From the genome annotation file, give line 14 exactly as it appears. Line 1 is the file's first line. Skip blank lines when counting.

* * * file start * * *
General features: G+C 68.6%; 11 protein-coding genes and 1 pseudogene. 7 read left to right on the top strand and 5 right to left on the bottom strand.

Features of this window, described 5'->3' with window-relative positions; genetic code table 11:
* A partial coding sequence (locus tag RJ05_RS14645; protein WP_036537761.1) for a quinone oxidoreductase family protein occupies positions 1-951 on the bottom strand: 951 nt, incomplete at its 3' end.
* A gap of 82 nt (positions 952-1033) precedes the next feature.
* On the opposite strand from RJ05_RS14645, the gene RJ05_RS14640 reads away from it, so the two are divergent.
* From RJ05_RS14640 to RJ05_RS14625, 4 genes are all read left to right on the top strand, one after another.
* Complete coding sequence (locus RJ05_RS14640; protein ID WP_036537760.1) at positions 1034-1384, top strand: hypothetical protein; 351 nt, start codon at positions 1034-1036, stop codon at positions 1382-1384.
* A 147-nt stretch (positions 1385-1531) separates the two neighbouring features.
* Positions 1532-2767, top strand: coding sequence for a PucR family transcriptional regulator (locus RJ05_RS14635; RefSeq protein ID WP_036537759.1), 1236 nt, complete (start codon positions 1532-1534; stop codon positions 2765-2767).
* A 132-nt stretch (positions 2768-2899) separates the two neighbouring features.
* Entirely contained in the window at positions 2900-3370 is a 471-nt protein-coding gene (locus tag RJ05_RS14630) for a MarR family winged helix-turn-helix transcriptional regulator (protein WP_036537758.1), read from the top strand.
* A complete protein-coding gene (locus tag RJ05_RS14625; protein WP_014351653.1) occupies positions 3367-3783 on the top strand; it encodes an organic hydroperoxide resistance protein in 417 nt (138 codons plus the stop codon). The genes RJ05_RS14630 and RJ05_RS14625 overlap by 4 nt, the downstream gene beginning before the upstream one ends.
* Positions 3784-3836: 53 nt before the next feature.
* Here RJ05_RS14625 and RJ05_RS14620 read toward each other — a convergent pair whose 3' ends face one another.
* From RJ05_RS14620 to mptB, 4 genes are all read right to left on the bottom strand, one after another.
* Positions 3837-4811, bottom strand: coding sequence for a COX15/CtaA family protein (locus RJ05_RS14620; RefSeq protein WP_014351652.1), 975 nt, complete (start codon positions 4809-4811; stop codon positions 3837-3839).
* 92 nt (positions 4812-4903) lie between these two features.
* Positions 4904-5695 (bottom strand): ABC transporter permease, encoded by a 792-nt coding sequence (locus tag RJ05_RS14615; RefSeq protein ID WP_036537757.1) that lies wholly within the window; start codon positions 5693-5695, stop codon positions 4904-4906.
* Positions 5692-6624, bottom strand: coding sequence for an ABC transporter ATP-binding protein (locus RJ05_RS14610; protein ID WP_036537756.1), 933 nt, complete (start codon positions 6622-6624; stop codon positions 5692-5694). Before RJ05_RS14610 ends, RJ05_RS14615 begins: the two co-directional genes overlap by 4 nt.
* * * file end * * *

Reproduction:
* Here RJ05_RS14625 and RJ05_RS14620 read toward each other — a convergent pair whose 3' ends face one another.